British Museum WCEC

British Museum World Conservation and Exhibitions Centre - Design

The proposal for the redevelopment of the north-west corner of the Museum site will provide a flexible series of spaces which support the wide range of activities undertaken by the British Museum.

The design approach has been driven by the nature of the site: Four linked pavilions are arranged in such a way as to respect the existing façades of the King Edward VII Building and Smirke Buildings and allow daylight to penetrate into existing spaces. The mass of the development is located to the east of the site in order to create good connectivity with the existing Museum but also to mitigate impact on the Bedford Square properties.

The north elevation of the Museum – formed by the King Edward VII Building – dominates Montague Place and is directly referenced by the rhythm of the structural grid of the proposed scheme. The massing sets the building height to that of the North Range providing a transition between the institutional scale of the nearby university, hospital and the Museum itself, and the adjacent domestic scale of Gower Street and Montague Street. Colouration, rhythm and a sympathetic pallet of materials are used to give a contextual response to the site and the composition aims to repair the fractured geometry of the street edge.

The functional requirements of the brief are arranged vertically across the pavilions. The Collections Storage Facility has been located below ground where the heavy floor loading can easily be accommodated and where the most stable environmental conditions can be found. Above this sits the new logistics hub on Level 0, linking into the logistics routes of the existing Museum. The Special Exhibitions Gallery has been located at Level 2 (main gallery level in the Museum) in order to allow the best connectivity for the public and to enhance visitor experience. The conservation studios sit above the gallery in order to provide good quality daylight for conservation work as well as placing the requirement for flues, fume extraction and ventilation at the top of the building. To encourage biodiversity in Blooomsbury the proposals aim to include a green roof across all four pavilions which will also include nesting boxes for swifts and two beehives.

The scheme is arranged in two main elements, based upon the idea that a building consists of primary ‘served’ spaces (eg offices, conservation studios, laboratories, galleries, etc) and corresponding secondary ‘servant’ spaces (eg vertical circulation, mechanical and electrical services distribution, access to the pavilion, etc). Each pavilion is served by an adjacent services and circulation core. This principle allows maximum flexibility of space within the pavilions and an efficient use of the cores, generating a clear logic of movement and use.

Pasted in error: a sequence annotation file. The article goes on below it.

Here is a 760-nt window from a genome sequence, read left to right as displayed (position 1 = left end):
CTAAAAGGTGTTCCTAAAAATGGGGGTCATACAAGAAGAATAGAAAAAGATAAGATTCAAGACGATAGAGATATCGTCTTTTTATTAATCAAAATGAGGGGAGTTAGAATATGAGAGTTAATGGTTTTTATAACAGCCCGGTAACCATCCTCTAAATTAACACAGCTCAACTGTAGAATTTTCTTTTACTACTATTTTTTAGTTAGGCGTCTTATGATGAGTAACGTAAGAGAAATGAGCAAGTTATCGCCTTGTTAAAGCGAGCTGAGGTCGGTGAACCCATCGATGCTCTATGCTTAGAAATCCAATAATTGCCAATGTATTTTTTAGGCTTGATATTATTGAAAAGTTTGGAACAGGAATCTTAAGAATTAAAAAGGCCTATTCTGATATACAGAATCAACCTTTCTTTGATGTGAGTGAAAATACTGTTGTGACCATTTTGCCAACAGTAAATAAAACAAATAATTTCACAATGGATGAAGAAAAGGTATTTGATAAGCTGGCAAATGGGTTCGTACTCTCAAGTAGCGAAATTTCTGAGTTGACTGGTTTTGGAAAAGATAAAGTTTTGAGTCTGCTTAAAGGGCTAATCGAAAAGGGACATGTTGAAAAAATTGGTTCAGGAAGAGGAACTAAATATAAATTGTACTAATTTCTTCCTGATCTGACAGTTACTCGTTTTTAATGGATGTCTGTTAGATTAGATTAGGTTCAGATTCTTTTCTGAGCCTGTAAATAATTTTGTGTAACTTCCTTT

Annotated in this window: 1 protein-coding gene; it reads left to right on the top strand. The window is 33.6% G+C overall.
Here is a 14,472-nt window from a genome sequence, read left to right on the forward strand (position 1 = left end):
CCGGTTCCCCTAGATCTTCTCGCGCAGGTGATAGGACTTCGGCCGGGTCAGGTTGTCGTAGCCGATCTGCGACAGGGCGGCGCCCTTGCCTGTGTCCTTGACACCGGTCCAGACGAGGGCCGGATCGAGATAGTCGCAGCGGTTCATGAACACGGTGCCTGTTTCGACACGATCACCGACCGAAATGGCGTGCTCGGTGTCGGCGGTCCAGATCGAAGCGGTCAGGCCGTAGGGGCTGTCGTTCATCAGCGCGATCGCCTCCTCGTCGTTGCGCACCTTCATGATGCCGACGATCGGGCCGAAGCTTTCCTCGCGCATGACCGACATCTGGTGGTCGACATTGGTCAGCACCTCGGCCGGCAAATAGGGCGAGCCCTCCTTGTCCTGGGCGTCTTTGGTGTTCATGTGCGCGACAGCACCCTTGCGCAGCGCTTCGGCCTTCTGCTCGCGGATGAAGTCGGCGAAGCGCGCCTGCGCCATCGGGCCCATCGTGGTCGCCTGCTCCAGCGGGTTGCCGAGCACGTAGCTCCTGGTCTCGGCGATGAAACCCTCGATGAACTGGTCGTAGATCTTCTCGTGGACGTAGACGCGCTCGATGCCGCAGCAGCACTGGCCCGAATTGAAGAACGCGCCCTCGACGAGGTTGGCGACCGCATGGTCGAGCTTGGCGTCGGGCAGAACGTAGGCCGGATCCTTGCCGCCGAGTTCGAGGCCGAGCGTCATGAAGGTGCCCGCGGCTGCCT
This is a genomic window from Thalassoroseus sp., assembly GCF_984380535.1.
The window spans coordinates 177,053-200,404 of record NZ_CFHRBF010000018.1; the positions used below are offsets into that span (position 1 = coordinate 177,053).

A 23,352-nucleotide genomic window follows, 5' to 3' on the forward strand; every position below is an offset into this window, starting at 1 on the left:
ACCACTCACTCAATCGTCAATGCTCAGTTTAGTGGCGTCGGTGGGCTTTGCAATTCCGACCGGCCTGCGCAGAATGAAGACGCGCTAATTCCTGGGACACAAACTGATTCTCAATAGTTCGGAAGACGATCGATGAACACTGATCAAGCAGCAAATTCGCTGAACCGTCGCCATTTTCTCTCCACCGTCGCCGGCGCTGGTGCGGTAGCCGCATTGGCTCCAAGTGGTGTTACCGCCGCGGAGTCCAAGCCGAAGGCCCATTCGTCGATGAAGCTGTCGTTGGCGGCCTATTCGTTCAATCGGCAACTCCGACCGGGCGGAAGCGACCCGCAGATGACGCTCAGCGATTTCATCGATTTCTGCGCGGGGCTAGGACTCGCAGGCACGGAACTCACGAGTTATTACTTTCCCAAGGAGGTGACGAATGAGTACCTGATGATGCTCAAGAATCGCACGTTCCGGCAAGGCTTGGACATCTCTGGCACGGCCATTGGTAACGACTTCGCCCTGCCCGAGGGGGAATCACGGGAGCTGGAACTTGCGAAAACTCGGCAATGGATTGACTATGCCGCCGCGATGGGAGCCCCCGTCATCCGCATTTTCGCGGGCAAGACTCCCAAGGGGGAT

Each building includes three levels of underground storage and uses minimal interventions in the fabric of the existing Museum.The design also seeks to bring an order to the otherwise disparate and complex nature of the site and surrounding context. The linked pavilions are consistent in height with the North Range and one storey lower than the King Edward VII building.Materials have been chosen to complement those of the existing building.

The design received planning approval in December 2009. Work to demolish existing buildings and clear the site – as well as an extensive archaeological dig – took place during 2010 with construction taking place between 2011-13.

The design of the proposed scheme directly references the rhythm of the structural grid King Edward VII Building while the use of Portland Stone echoes the materiality of the existing Museum building.>/p>

The mass and height of the pavilions provide a transition from the institutional scale of the King Edward VII Building to the domestic scale of the properties in Bedford Square and Gower Street.

The extension to the Museum aims to resolve the fractured geometries through the placement of the stair cores to bridge the difference between the building line of the King Edward VII Building and the alignment of the Bedford Square/Gower Street terraces.

The placement of the various departments within the building envelope is determined by a requirement to maximise the energy benefit for each - by connection to the outside or otherwise. For example, conservation areas are located at the top of pavilions where they can be naturally lit, whereas storage is to be located in the deep basement where conditions are stable and heat fluctuations low.